Coronavirus: ‘bitter disappointment’ as Hyslop confirms no grants for larger businesses

Thousands of job losses ‘imminent’ as companies ‘days away’ from collapse

Ulmus Media /

HOSPITALITY and tourism trade groups have expressed “bitter disappointment” after Scottish economy secretary Fiona Hyslop said the Scottish Government’s grant scheme will not be extended to businesses with a rateable value over £51,000.

Groups including The Scottish Tourism Alliance (STA), UK Hospitality and the Scottish Licensed Trade Association (SLTA) have been lobbying the Scottish Government for greater financial support for businesses since the beginning of the COVID-19 shutdown.

Scottish hospitality businesses with a rateable value of up to £18,000 are eligible for a one-off grant of £10,000 through the Scottish Government’s Business Support Fund, with businesses that have a rateable value between £18,001 and £51,000 eligible for a grant of £25,000. Any subsequent properties owned by a company, and which fall into either of those rateable value brackets, are eligible for 75% of either the £10,000 or £25,000 grant.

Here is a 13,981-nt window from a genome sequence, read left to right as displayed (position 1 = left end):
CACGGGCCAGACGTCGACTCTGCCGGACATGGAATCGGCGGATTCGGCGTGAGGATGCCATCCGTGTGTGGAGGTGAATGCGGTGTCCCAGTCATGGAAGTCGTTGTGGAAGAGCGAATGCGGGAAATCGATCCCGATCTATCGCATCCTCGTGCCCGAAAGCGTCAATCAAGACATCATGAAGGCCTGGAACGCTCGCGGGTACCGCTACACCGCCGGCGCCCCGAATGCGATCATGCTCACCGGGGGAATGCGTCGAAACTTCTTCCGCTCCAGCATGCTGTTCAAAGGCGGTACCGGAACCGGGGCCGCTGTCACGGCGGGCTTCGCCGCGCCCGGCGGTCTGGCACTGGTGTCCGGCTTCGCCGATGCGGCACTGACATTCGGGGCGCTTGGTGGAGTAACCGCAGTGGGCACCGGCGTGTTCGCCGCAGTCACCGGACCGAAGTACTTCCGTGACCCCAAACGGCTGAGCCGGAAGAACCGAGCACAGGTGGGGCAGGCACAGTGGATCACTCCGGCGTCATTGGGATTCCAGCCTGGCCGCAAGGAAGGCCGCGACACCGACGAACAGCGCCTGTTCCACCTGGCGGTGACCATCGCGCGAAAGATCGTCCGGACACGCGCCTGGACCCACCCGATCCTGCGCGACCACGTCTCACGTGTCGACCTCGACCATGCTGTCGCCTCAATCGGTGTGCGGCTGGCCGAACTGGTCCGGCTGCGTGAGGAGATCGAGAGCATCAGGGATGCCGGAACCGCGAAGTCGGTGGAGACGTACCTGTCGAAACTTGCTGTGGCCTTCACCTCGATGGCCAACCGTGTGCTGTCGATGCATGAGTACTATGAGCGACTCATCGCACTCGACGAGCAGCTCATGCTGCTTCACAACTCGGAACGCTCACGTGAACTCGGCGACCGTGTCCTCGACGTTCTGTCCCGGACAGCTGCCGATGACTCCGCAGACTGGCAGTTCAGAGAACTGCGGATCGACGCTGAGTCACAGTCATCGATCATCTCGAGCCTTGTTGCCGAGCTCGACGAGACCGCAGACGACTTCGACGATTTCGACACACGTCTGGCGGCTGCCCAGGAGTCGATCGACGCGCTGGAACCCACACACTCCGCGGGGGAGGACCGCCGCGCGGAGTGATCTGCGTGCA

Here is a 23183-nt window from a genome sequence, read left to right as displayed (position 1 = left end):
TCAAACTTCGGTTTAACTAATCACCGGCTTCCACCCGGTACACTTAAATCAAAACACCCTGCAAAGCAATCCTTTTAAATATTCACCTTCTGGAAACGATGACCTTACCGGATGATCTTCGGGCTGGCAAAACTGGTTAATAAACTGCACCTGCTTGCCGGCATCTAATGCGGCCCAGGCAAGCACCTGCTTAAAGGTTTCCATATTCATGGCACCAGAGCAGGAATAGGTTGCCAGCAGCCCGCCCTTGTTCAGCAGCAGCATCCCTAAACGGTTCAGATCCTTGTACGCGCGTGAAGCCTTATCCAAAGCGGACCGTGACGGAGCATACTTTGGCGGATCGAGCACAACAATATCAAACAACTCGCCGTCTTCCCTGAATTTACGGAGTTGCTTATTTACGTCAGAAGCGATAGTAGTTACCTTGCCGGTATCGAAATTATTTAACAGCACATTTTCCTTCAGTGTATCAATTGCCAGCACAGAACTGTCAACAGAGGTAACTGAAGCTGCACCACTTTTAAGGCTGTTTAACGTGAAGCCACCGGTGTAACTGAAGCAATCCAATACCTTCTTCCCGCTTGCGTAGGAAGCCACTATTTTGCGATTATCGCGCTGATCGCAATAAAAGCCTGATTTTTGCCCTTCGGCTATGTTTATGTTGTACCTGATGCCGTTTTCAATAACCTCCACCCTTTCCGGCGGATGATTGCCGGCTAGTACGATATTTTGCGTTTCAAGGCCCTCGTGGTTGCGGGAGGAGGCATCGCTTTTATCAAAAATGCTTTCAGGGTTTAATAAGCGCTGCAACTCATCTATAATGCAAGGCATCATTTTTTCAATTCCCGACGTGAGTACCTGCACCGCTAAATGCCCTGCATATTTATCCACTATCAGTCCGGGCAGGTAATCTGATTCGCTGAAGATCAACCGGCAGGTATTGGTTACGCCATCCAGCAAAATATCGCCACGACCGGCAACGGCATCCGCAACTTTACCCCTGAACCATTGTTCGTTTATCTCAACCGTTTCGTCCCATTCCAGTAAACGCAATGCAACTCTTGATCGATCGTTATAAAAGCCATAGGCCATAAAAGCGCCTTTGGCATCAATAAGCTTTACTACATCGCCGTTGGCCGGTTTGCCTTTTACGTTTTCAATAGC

However, businesses with a rateable value above £51,000 are not eligible for either grant. The Scottish Government established two further funds -the Creative, Tourism & Hospitality Enterprises Hardship Fund and the Pivotal Enterprise Resilience Fund – but these are administered by enterprise agencies and distributed on a case-by-case basis.

When asked by Conservative MSP Murdo Fraser at a meeting of the parliament yesterday (May 26) whether further grant support would be available to businesses above the £51,000 threshold Hyslop said: “I agree with the member that that would be desirable if we could do it, but we are not currently in a position to do it.”

STA chief executive, Marc Crothall, said the support provided to the industry so far, though welcome, “is not enough”.